5 questions to ask your next boss - Ask Annie -Fortune Management. FORTUNE -- Dear Annie: At the end of your recent column about cultural "fit," the expert you quoted said that most job candidates don't ask enough questions.
But what should interviewees ask, especially when talking with a prospective boss? I'm now in my second job since graduating from college in 2006 and, while my boss and I get along all right most of the time, I can't help feeling like we don't connect very well or really understand each other. Part of it might be that we just don't have that much in common, so I find myself explaining things about my approach to my work that I think would be self-evident if our backgrounds were more similar. I'm not job hunting right now but, in case I decide to make a move, are there specific questions people can ask in a job interview to determine whether they and a potential boss are a good match?
Is your career switch actually worth the investment? - Oct. 28. Figure out if your career switch is worth the investment by calculating your ROI.
(MONEY Magazine) -- The key measurement in deciding where to put your money is the expected ROI, or "return on investment. " History and the current state of the economy allow you to make an informed guess about how different assets or classes of assets will perform in the future. Calculating ROI is straightforward enough: You take the final value of an investment, subtract what it cost you, and divide the result by your cost to arrive at the percentage yield. Buy a stock for $20 and sell it for $25 in a year, and your ROI is 25% (not counting trading costs).
Why Appreciation Matters So Much - Tony Schwartz. By Tony Schwartz | 9:44 AM January 23, 2012 I’ve just returned from an offsite with our team at The Energy Project.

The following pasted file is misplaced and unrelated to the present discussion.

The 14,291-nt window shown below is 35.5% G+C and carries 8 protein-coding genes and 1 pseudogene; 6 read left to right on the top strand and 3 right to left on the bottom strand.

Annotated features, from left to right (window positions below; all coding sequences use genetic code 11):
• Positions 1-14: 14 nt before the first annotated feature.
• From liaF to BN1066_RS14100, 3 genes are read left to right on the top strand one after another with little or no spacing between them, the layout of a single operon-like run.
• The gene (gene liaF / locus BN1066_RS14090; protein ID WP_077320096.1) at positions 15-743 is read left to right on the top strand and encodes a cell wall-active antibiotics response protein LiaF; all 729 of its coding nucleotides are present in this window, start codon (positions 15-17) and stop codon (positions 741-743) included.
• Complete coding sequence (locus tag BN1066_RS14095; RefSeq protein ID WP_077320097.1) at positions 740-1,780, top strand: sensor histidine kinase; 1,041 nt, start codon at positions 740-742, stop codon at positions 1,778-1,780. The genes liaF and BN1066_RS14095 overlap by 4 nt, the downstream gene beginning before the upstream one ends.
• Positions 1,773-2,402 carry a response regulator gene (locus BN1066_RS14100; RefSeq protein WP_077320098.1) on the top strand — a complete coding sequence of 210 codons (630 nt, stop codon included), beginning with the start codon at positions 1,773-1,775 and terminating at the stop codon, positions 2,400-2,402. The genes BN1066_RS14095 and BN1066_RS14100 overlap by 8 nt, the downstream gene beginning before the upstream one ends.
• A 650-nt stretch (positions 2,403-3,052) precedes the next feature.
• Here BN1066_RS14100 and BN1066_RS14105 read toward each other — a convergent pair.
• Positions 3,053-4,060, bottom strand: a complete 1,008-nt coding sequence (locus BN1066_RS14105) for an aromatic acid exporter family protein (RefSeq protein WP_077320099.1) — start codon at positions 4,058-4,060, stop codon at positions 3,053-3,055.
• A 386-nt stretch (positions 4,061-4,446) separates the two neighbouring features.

As we concluded, I asked each person to take a few moments to say what he or she felt most proud of accomplishing over the past year. Why Some Startups Succeed And Others Fail: 10 Fascinating Harvard Findings. Final Cut: Words to Strike from Your Resume. How to spot a lie. Charges of lying are a regular feature of the headlinesPamela Meyer: People may be lied to as many as 200 times a dayShe says there are ways to spot liarsMeyer: Studying posture, body language and verbal clues can help to detect lying Editor's note: Pamela Meyer is the author of the book "Liespotting".
She is a Certified Fraud Examiner and Harvard MBA. Young bosses, older workers: Bridging the generation gap - Ask Annie. By Anne Fisher, contributor FORTUNE -- Dear Annie: A couple of months ago, my boss abruptly left the company, and I was promoted to his job as leader of a 16-person product-development team.
This was somewhat surprising, since I am the youngest team member (I'm 27) and have been here for the shortest period of time (two and a half years). It's a great job and I'm delighted to have it, but several of my direct reports, who are twice my age or older, are not so thrilled. I'm trying not to let their wisecracks about my age get to me, but I am having a hard time getting them to take me seriously as their boss.